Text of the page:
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Monday, October 20, 2014 |  Madison, WI: 54.0° F  Overcast
The Daily


Battle for Terra: Space invaders

Science fiction holds limitless possibilities, especially animated science fiction. So why, too often, do science fiction filmmakers simply recycle stuff from older, better movies? The animated eco-fable Battle for Terra features much that is lovely and thought-provoking, but it also features sleek, battling spaceships flying down a trough, in a sequence that echoes Star Wars. >More
 Sin Nombre: Agonizing journey

Sayra is a pretty teenage girl. Under most circumstances, that's a good thing. But in the world of Sin Nombre, it's a liability. >More
 Everlasting Moments: Watch the birdie

Everlasting Moments is based on the reminiscences of Maja Oman, a distant relation of director Jan Troell. We meet Maja as a little girl of about 7, played in early scenes by Nellie Almgren, later by Callin Öhrvall. Her mother is tense Maria, and her father is boorish Sigfried, who in the course of the film works various backbreaking jobs: dockworker, chalk miner. >More
 The Soloist: Transported by music

The Soloist is a very serious-minded, slickly produced and emotionally ambitious movie about a middle-class journalist -- a star columnist on a huge metropolitan daily -- who discovers a homeless man living on the streets near his paper: a bedraggled, verbose, shabby wreck of a guy who carries all his possessions in a shopping cart and bags, but who may be possessed of musical genius. >More
 Gomorrah: Crime scenes

Gomorrah is harrowing. It also is astonishing, a supremely controlled, supremely devastating work that alternates scenes of dread with moments of quick, almost surgically precise brutality. There are a handful of light moments, but they are the blackest of comedy, and they only throw into relief the despair that suffuses this remarkable film. >More
 Examined Life: Drive-by philosophy

For the purposes of movie-going, documentarian Astra Taylor poses the key question in the second sequence of Examined Life, as she strolls in a sunny park with New York University literature professor Avital Ronell. Books that are hundreds of pages long are an appropriate medium for exploring philosophy, notes Taylor, but what about feature-length films? The answer, based on this evidence: Um, not so much. >More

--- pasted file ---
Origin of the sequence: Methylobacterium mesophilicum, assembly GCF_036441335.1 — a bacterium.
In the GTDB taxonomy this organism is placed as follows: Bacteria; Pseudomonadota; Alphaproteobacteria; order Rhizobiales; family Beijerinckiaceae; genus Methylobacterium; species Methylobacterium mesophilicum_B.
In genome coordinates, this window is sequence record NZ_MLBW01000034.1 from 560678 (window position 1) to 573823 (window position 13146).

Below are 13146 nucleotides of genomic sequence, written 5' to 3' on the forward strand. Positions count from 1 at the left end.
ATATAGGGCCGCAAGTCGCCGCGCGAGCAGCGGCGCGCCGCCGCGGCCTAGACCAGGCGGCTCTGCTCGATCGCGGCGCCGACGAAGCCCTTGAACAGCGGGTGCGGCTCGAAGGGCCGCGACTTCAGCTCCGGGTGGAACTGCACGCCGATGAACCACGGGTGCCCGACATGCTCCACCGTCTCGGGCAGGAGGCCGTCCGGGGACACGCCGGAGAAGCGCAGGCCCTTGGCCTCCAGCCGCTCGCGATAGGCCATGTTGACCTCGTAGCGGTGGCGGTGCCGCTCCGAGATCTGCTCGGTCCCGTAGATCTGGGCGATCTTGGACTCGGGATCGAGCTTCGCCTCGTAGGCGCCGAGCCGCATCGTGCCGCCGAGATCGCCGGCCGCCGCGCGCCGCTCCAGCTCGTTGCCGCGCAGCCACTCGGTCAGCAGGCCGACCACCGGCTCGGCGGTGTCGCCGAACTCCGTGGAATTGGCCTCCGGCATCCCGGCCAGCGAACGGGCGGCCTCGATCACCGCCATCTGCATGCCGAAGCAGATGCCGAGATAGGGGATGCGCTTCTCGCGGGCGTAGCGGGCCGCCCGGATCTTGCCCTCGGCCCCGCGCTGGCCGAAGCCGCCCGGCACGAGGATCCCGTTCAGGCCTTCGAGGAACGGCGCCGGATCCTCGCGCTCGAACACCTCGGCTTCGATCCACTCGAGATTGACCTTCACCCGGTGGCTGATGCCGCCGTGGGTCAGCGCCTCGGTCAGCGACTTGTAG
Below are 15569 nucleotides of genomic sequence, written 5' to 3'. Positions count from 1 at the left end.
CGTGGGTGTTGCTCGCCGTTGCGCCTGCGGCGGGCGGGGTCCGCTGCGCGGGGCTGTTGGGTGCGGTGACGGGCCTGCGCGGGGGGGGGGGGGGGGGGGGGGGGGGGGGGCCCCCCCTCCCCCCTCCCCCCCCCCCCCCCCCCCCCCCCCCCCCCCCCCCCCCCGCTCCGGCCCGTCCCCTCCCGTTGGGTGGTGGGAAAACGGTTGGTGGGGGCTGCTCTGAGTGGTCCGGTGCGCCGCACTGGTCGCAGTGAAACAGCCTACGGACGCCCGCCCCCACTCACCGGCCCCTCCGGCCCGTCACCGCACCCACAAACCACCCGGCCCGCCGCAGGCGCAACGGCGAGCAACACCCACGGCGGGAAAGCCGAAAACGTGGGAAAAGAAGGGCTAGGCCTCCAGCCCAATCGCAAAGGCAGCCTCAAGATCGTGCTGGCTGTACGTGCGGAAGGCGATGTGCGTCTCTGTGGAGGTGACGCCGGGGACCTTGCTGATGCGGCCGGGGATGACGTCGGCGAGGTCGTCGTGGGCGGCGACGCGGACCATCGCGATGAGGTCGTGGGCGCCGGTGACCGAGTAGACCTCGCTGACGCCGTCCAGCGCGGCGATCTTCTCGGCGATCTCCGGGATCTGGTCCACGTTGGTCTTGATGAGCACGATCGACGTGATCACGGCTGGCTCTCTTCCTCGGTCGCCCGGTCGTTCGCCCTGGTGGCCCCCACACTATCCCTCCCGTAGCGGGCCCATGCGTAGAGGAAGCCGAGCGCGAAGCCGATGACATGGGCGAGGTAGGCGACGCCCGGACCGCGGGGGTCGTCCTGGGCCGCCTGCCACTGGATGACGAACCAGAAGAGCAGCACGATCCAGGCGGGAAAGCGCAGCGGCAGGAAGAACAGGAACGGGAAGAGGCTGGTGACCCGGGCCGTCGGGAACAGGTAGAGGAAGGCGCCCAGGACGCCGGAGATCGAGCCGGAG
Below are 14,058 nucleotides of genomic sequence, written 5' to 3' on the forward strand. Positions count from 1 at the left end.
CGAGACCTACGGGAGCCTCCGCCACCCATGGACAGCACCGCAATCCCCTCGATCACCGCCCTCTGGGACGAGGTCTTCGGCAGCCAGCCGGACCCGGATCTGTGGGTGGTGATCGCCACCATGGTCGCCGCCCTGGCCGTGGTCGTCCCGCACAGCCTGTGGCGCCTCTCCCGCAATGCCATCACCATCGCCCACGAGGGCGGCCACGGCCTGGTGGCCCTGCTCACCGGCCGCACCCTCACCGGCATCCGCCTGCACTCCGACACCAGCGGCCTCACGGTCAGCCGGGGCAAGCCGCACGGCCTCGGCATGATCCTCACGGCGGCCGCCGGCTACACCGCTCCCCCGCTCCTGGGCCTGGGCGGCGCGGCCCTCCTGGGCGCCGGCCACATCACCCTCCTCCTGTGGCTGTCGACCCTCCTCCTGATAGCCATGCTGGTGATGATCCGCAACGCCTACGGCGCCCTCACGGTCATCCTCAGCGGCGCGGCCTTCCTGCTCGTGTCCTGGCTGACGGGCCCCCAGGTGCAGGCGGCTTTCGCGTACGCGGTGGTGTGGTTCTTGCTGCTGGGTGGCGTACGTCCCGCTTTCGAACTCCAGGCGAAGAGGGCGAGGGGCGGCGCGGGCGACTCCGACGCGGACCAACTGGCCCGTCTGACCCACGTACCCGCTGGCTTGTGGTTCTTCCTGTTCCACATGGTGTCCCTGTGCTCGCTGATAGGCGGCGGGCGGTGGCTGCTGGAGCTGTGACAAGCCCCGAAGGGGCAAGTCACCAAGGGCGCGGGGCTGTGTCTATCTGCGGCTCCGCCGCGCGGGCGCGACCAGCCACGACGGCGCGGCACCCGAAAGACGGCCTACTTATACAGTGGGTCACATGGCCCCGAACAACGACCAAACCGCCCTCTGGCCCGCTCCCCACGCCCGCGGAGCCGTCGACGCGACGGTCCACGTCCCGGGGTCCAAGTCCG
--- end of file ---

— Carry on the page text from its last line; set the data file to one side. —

The Great Buck Howard: The entertainer

I'm not quite old enough to remember firsthand the Tonight Show performances by the Amazing Kreskin, a.k.a. George Joseph Kresge Jr., the magician who appeared on the old Johnny Carson broadcast scores of times in the 1970s. But the poignant, funny, not wholly satisfying film The Great Buck Howard is based on Kreskin's life, so after I watched it I turned to YouTube to gather impressions from Kreskin clips. >More
 Winter of Frozen Dreams: Frozen concoction

The long-awaited film version, which played to a packed house at the Wisconsin Film Festival, comes nowhere near matching Harter's book in either drama or insight. The only thing both have in common is a certain seediness. >More
 Fast & Furious: The race is on

No one is giggling in Fast & Furious, the fourth installment in the series Vin Diesel kicked off eight years ago. The milieu is an underworld of casual murder, and it would be unsettling were this not the sort of goofy action movie in which a leering male character says, in an automotively themed pickup line, "I'm one of those boys who appreciate a fine body, regardless of the make." >More
 Alien Trespass: Strange invaders

I had hopes for Alien Trespass, which lampoons paranoid 1950s science fiction thrillers. It gets many particulars right, including the stilted dialogue and the silly rubber monster. Alien Trespass clearly is made with great affection for those old flicks. >More
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